|Political alignment||Haredi Judaism|
|Headquarters||Brooklyn, New York|
|Country||United States, Israel|
Hamodia (Hebrew: המודיע – "the Informer") is a Hebrew-language daily newspaper published in Jerusalem. A daily English-language edition is also published in the United States, and weekly English-language editions in England and Israel. A weekly edition for French-speaking readers debuted in 2008. The newspaper's slogan is "The Newspaper of Torah Jewry". It comes with two magazines, Inyan and Prime. Haaretz, the newspaper of Israel's secular left, describes Hamodia as one of the "most powerful" newspapers in the Haredi community.
Hamodia was founded in 1950 by Rabbi Yehuda Leib Levin, son of the Agudat Israel leader Rabbi Yitzhak-Meir Levin of Warsaw and Jerusalem.
Its current director general is Rabbi Chaim Moshe Knopf, and its deputy director general is Knopf's son, Rabbi Elazar Knopf.
The English-language edition of Hamodia is published by Levin's daughter, Ruth Lichtenstein. It was first printed on February 27, 1998, as a weekly paper, and on December 15, 2003, it expanded to include a daily publication as well. The daily edition is published from Monday to Friday, with no edition appearing on Saturday (the Jewish Sabbath), Sunday, or the week of Passover, or the week of Sukkot. The weekly edition is printed on Wednesdays, and includes expanded sections and two glossy magazines: Inyan and Prime. The English-language Hamodia is published in four editions: United States (daily and weekly), Israel (weekly only), Australia (weekly only), and Britain (weekly only). The daily edition of the American Hamodia is also available in a digital online edition, which is updated throughout the day. The American version is the first Haredi Jewish daily newspaper ever published in English in the U.S.. The newspaper has a website plus print circulation of 160,000.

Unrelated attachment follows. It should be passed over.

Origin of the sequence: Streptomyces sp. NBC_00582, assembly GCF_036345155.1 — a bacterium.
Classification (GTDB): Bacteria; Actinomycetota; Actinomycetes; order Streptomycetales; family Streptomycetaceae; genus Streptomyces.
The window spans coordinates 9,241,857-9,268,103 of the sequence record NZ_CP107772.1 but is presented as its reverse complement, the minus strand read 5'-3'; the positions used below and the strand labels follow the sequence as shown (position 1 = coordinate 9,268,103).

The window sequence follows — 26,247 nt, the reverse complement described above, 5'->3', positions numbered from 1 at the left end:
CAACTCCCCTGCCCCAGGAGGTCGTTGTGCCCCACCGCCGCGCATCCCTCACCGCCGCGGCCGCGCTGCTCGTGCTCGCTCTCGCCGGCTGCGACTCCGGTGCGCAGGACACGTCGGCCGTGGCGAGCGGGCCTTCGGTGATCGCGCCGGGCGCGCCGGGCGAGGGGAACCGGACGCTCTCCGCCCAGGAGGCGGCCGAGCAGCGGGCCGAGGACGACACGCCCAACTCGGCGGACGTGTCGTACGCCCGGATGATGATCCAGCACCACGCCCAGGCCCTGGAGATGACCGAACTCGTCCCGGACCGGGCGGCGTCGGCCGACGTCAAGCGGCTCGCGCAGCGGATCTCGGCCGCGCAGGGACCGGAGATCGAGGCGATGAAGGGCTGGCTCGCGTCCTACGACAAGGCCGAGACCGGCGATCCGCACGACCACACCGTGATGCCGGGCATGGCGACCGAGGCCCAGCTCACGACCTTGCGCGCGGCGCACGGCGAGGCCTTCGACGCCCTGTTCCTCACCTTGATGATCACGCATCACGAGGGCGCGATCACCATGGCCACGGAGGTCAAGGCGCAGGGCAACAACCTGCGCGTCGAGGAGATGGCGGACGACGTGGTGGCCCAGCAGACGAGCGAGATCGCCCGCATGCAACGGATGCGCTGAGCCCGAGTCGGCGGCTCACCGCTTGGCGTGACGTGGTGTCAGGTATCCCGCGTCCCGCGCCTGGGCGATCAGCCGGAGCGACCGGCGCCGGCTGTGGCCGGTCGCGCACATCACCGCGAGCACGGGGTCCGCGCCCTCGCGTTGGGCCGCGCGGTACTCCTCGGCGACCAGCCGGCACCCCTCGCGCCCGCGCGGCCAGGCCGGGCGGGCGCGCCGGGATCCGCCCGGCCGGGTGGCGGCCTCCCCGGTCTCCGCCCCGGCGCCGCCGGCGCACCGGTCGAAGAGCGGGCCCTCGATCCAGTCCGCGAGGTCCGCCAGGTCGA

Its editorial policy reflects the Haredi point of view. Although not Zionist, on ideological grounds, it is right of center in its Israeli coverage. It is very vociferous on the thorny issue of Jerusalem, and opposes even minimal concessions. It includes editorials on all sides of American political and economic issues.
The publication prohibits photographs of women on its pages and website. It avoids sensationalism and reveling in tragedies. As Haredi culture shuns television, internet usage, and the reading of secular newspapers, Hamodia is one of the few news sources available to many of its readers. At first, the publishers refused to produce an internet edition of Hamodia, but it now exists.
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